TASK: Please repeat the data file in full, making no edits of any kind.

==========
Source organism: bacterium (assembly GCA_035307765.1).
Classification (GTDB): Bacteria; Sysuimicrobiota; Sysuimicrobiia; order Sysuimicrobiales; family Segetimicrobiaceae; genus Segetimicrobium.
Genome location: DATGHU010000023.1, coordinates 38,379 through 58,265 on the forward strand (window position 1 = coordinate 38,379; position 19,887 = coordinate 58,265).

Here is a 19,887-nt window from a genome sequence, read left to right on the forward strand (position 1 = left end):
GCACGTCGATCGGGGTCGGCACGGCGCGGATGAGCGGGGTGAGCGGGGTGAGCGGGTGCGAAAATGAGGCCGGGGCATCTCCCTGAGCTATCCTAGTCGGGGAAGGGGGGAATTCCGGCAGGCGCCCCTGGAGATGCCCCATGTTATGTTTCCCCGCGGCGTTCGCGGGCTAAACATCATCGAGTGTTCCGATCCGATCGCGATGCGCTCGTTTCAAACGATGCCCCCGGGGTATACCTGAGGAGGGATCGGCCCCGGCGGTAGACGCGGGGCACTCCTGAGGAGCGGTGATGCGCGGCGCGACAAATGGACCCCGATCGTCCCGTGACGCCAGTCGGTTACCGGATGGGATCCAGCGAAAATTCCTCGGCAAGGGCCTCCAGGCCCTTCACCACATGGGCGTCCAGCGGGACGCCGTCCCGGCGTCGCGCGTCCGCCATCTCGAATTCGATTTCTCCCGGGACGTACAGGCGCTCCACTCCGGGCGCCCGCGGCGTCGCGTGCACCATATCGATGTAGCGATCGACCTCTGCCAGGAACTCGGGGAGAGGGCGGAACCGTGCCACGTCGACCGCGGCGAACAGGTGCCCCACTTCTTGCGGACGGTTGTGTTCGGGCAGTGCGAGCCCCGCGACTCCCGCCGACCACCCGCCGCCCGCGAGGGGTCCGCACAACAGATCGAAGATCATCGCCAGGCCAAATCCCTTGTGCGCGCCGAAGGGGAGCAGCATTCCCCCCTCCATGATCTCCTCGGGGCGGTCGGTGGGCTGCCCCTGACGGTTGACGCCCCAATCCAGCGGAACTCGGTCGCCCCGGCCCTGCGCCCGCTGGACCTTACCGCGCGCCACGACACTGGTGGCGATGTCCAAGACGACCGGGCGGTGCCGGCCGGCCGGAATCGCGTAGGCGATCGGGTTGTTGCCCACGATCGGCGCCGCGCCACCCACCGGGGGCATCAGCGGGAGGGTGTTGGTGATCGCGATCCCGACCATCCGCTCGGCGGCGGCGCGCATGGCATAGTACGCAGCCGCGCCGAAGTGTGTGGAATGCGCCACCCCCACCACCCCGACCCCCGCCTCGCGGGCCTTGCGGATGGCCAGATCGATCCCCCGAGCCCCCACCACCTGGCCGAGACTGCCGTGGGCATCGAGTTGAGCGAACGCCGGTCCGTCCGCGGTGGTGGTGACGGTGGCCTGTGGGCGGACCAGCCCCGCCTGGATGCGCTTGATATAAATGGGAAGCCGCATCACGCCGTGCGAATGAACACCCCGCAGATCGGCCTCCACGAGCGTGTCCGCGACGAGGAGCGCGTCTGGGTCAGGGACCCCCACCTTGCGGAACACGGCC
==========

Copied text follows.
Source organism: bacterium (assembly GCA_035307765.1).
Classification (GTDB): Bacteria; Sysuimicrobiota; Sysuimicrobiia; order Sysuimicrobiales; family Segetimicrobiaceae; genus Segetimicrobium.
Genome location: DATGHU010000023.1, coordinates 38,379 through 58,265 on the forward strand (window position 1 = coordinate 38,379; position 19,887 = coordinate 58,265).

Here is a 19,887-nt window from a genome sequence, read left to right on the forward strand (position 1 = left end):
GCACGTCGATCGGGGTCGGCACGGCGCGGATGAGCGGGGTGAGCGGGGTGAGCGGGTGCGAAAATGAGGCCGGGGCATCTCCCTGAGCTATCCTAGTCGGGGAAGGGGGGAATTCCGGCAGGCGCCCCTGGAGATGCCCCATGTTATGTTTCCCCGCGGCGTTCGCGGGCTAAACATCATCGAGTGTTCCGATCCGATCGCGATGCGCTCGTTTCAAACGATGCCCCCGGGGTATACCTGAGGAGGGATCGGCCCCGGCGGTAGACGCGGGGCACTCCTGAGGAGCGGTGATGCGCGGCGCGACAAATGGACCCCGATCGTCCCGTGACGCCAGTCGGTTACCGGATGGGATCCAGCGAAAATTCCTCGGCAAGGGCCTCCAGGCCCTTCACCACATGGGCGTCCAGCGGGACGCCGTCCCGGCGTCGCGCGTCCGCCATCTCGAATTCGATTTCTCCCGGGACGTACAGGCGCTCCACTCCGGGCGCCCGCGGCGTCGCGTGCACCATATCGATGTAGCGATCGACCTCTGCCAGGAACTCGGGGAGAGGGCGGAACCGTGCCACGTCGACCGCGGCGAACAGGTGCCCCACTTCTTGCGGACGGTTGTGTTCGGGCAGTGCGAGCCCCGCGACTCCCGCCGACCACCCGCCGCCCGCGAGGGGTCCGCACAACAGATCGAAGATCATCGCCAGGCCAAATCCCTTGTGCGCGCCGAAGGGGAGCAGCATTCCCCCCTCCATGATCTCCTCGGGGCGGTCGGTGGGCTGCCCCTGACGGTTGACGCCCCAATCCAGCGGAACTCGGTCGCCCCGGCCCTGCGCCCGCTGGACCTTACCGCGCGCCACGACACTGGTGGCGATGTCCAAGACGACCGGGCGGTGCCGGCCGGCCGGAATCGCGTAGGCGATCGGGTTGTTGCCCACGATCGGCGCCGCGCCACCCACCGGGGGCATCAGCGGGAGGGTGTTGGTGATCGCGATCCCGACCATCCGCTCGGCGGCGGCGCGCATGGCATAGTACGCAGCCGCGCCGAAGTGTGTGGAATGCGCCACCCCCACCACCCCGACCCCCGCCTCGCGGGCCTTGCGGATGGCCAGATCGATCCCCCGAGCCCCCACCACCTGGCCGAGACTGCCGTGGGCATCGAGTTGAGCGAACGCCGGTCCGTCCGCGGTGGTGGTGACGGTGGCCTGTGGGCGGACCAGCCCCGCCTGGATGCGCTTGATATAAATGGGAAGCCGCATCACGCCGTGCGAATGAACACCCCGCAGATCGGCCTCCACGAGCGTGTCCGCGACGAGGAGCGCGTCTGGGTCAGGGACCCCCACCTTGCGGAACACGGCC